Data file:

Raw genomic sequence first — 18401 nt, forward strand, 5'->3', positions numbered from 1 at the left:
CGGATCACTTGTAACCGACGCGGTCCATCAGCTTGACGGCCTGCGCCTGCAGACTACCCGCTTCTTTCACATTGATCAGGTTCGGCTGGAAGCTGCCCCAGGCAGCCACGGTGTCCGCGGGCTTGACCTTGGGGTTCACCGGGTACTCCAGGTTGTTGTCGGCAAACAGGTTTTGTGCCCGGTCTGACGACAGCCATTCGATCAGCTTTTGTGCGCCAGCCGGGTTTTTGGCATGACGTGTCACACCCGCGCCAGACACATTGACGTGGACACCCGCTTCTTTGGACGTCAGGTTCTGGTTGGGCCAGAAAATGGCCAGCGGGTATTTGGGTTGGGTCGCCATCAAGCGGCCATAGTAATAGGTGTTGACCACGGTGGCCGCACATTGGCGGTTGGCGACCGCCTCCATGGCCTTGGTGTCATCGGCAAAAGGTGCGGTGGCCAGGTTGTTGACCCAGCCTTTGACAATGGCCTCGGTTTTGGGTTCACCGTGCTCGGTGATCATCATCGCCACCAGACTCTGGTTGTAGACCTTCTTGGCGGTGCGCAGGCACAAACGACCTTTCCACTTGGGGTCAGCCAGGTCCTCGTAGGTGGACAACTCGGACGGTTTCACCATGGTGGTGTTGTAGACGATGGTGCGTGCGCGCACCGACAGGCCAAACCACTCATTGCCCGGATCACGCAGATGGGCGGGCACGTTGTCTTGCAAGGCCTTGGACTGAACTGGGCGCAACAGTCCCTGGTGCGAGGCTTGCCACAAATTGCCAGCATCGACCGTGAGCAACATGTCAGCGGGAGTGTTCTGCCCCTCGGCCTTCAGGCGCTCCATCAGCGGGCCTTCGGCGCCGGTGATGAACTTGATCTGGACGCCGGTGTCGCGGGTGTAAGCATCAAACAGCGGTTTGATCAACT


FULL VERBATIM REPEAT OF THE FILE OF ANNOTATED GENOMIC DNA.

Raw genomic sequence first — 18401 nt, forward strand, 5'->3', positions numbered from 1 at the left:
CGGATCACTTGTAACCGACGCGGTCCATCAGCTTGACGGCCTGCGCCTGCAGACTACCCGCTTCTTTCACATTGATCAGGTTCGGCTGGAAGCTGCCCCAGGCAGCCACGGTGTCCGCGGGCTTGACCTTGGGGTTCACCGGGTACTCCAGGTTGTTGTCGGCAAACAGGTTTTGTGCCCGGTCTGACGACAGCCATTCGATCAGCTTTTGTGCGCCAGCCGGGTTTTTGGCATGACGTGTCACACCCGCGCCAGACACATTGACGTGGACACCCGCTTCTTTGGACGTCAGGTTCTGGTTGGGCCAGAAAATGGCCAGCGGGTATTTGGGTTGGGTCGCCATCAAGCGGCCATAGTAATAGGTGTTGACCACGGTGGCCGCACATTGGCGGTTGGCGACCGCCTCCATGGCCTTGGTGTCATCGGCAAAAGGTGCGGTGGCCAGGTTGTTGACCCAGCCTTTGACAATGGCCTCGGTTTTGGGTTCACCGTGCTCGGTGATCATCATCGCCACCAGACTCTGGTTGTAGACCTTCTTGGCGGTGCGCAGGCACAAACGACCTTTCCACTTGGGGTCAGCCAGGTCCTCGTAGGTGGACAACTCGGACGGTTTCACCATGGTGGTGTTGTAGACGATGGTGCGTGCGCGCACCGACAGGCCAAACCACTCATTGCCCGGATCACGCAGATGGGCGGGCACGTTGTCTTGCAAGGCCTTGGACTGAACTGGGCGCAACAGTCCCTGGTGCGAGGCTTGCCACAAATTGCCAGCATCGACCGTGAGCAACATGTCAGCGGGAGTGTTCTGCCCCTCGGCCTTCAGGCGCTCCATCAGCGGGCCTTCGGCGCCGGTGATGAACTTGATCTGGACGCCGGTGTCGCGGGTGTAAGCATCAAACAGCGGTTTGATCAACT